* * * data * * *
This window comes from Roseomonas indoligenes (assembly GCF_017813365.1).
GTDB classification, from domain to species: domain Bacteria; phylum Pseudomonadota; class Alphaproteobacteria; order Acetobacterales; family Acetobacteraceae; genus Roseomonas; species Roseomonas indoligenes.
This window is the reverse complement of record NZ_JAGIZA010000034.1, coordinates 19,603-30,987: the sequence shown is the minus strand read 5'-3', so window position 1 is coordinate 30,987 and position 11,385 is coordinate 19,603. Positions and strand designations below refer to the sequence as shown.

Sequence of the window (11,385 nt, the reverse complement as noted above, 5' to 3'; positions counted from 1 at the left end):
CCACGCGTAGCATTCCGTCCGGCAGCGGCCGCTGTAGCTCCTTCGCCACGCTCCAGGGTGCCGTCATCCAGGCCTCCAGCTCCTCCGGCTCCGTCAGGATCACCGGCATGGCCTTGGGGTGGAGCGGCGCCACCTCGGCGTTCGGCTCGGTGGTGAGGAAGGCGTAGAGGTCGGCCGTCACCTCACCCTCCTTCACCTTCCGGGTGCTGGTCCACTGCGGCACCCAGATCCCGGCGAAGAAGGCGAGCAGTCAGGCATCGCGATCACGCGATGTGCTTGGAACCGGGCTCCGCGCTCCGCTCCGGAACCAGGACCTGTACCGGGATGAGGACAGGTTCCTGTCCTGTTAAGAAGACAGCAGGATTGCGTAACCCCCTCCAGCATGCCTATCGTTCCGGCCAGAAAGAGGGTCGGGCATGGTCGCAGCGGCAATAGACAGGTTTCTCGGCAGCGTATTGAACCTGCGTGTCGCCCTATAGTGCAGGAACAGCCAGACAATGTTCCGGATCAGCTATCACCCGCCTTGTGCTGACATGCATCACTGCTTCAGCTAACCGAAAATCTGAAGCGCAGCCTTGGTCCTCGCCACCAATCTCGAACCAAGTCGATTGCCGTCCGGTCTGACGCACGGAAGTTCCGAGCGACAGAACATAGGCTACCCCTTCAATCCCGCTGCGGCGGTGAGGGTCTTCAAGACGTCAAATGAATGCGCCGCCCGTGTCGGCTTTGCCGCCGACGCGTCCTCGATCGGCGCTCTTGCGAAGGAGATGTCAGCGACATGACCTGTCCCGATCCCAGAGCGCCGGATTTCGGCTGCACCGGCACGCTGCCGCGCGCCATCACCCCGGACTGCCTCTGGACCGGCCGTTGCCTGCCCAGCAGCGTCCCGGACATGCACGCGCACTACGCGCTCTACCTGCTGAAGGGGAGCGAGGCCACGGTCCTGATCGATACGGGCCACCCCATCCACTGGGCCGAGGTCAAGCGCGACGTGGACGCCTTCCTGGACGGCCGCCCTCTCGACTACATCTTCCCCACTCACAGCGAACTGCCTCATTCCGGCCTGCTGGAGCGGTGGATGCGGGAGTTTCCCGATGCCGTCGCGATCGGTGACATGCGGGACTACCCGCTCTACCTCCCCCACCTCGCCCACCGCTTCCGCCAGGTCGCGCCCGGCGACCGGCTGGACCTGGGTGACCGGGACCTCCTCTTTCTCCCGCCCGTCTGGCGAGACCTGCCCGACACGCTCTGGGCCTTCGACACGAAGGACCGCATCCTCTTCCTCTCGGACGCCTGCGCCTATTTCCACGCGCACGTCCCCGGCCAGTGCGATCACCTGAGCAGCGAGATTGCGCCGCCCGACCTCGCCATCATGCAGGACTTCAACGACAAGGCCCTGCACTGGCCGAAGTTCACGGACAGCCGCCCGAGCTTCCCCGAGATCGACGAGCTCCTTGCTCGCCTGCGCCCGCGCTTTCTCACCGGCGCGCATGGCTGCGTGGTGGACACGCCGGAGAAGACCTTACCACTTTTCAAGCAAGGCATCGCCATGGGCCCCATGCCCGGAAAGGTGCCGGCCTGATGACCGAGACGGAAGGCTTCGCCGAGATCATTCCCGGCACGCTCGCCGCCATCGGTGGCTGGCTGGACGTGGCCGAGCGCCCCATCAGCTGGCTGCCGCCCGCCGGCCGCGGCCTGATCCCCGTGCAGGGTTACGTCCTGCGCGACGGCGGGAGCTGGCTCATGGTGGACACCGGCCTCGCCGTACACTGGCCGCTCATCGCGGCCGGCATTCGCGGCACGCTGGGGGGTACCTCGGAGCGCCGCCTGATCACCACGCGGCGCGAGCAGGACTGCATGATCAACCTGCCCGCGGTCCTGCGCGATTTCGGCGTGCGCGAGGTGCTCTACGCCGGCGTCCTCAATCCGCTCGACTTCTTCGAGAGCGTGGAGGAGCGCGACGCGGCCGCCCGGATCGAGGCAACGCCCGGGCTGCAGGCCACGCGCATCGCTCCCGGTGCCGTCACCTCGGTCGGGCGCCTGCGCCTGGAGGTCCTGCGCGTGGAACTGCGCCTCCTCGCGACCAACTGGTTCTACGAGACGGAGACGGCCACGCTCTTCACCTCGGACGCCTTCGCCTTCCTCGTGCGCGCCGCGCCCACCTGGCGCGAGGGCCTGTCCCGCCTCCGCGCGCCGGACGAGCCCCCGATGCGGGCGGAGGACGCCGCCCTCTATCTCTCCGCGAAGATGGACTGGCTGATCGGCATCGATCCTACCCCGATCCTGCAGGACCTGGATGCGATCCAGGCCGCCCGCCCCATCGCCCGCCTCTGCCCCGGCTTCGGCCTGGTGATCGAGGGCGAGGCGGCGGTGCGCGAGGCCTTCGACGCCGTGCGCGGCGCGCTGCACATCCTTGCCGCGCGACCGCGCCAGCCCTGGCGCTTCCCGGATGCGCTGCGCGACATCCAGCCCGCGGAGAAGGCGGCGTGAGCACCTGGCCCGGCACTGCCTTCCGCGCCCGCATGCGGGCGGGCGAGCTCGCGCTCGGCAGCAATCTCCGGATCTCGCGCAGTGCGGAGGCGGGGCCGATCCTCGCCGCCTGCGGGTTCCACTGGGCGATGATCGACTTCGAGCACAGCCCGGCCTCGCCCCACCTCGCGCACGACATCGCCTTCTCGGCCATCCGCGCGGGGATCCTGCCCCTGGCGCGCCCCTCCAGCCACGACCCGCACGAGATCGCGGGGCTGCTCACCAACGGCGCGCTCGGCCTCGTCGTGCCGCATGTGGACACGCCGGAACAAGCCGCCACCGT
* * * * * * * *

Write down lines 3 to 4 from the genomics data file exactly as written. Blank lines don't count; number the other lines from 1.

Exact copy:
This window is the reverse complement of record NZ_JAGIZA010000034.1, coordinates 19,603-30,987: the sequence shown is the minus strand read 5'-3', so window position 1 is coordinate 30,987 and position 11,385 is coordinate 19,603. Positions and strand designations below refer to the sequence as shown.

Sequence of the window (11,385 nt, the reverse complement as noted above, 5' to 3'; positions counted from 1 at the left end):